Markets network member Peter Ganong is an Assistant Professor at the University of Chicago Harris School of Public Policy. He studies how households manage difficult financial circumstances, such as unemployment and having an underwater mortgage, in which the balance of the mortgage loan is higher than the market value of the property. He worked at the White House Council of Economic Advisers from 2009 to 2010 and also helped start immigrantdoctors.org, a project which analyzes data on licensed physicians working in the United States who are from six countries that are affected by the recent presidential executive order barring travel and immigration from those countries. Ganong received a B.A. in 2009 and a Ph.D. in 2016, both in Economics from Harvard.
Describe your area of study and how it relates to current policy discussions surrounding inequality.
I study income volatility and policies to mitigate its consequences. In one recent paper, my coauthor Pascal Noel and I studied how households respond to UI benefit exhaustion. In ongoing work, we are studying the origins of mortgage default and the best way to design mortgage modifications to prevent foreclosure. Studies of inequality often look at long-run income or human capital, but life changes such as layoffs, illness and divorce mean that many people with strong long-run earning potential still face serious economic difficulty.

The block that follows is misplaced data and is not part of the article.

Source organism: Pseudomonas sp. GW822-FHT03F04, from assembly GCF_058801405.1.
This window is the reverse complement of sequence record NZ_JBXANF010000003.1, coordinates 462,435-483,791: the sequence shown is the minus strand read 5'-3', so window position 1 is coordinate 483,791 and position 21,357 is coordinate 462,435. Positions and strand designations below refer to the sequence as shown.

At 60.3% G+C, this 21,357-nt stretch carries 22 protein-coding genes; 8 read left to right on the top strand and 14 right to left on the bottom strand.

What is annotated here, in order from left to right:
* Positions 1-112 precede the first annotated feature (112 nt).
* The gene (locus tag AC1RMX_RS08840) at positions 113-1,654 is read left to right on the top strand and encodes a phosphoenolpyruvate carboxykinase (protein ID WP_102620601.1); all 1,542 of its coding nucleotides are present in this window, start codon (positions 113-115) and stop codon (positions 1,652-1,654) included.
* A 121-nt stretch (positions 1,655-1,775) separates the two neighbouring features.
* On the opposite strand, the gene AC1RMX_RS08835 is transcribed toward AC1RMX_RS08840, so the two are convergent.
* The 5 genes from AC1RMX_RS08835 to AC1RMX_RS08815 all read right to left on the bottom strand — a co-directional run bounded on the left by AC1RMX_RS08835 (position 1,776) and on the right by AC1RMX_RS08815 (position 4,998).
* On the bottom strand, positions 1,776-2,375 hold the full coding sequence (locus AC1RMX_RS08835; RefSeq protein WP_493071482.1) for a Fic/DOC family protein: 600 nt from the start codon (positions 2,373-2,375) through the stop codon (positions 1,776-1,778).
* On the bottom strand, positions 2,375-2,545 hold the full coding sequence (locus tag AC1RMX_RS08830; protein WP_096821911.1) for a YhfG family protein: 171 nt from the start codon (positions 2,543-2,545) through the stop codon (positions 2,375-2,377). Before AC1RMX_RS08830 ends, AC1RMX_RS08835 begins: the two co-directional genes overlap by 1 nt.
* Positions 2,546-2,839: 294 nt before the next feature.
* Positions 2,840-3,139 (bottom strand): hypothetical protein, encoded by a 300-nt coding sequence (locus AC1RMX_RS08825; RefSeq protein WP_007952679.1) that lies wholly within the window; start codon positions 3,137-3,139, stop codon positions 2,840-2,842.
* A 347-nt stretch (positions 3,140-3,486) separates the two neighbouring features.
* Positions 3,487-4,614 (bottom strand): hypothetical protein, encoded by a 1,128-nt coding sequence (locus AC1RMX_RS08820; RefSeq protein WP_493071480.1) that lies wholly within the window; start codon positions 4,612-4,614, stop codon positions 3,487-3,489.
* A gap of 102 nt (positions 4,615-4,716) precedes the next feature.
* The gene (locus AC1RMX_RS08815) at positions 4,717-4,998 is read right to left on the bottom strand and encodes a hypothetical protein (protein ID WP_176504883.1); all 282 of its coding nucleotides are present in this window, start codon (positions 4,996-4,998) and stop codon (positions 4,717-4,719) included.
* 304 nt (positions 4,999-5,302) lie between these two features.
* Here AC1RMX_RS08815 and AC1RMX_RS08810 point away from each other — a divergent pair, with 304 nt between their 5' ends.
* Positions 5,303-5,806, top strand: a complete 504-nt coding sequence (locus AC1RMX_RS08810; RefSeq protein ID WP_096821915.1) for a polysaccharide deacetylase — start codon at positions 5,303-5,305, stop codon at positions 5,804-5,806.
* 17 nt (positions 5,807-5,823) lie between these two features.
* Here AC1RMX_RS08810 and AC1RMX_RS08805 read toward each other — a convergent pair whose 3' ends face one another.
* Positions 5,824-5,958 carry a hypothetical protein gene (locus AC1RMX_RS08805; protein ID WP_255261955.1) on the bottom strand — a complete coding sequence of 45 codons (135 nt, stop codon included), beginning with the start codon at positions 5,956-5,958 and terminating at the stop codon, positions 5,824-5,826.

What areas in the study of inequality are most in need of new research?
Pascal Noel, Damon Jones and I have recently gotten interested in understanding the consequences of racial disparities in household financial status. An incredibly striking fact documented by Claud Anderson in his book "Black Labor, White Wealth" is that at the time of Emancipation, black households held 0.6 percent of the wealth in the US. Today, black households hold less than 3 percent of wealth (even though 11 percent of households are headed by blacks). There has been significant progress on many dimensions since emancipation, but relatively little progress as measured by wealth. I am interested in this because--as you might guess from my first response--a lack of wealth makes it very difficult to manage income volatility.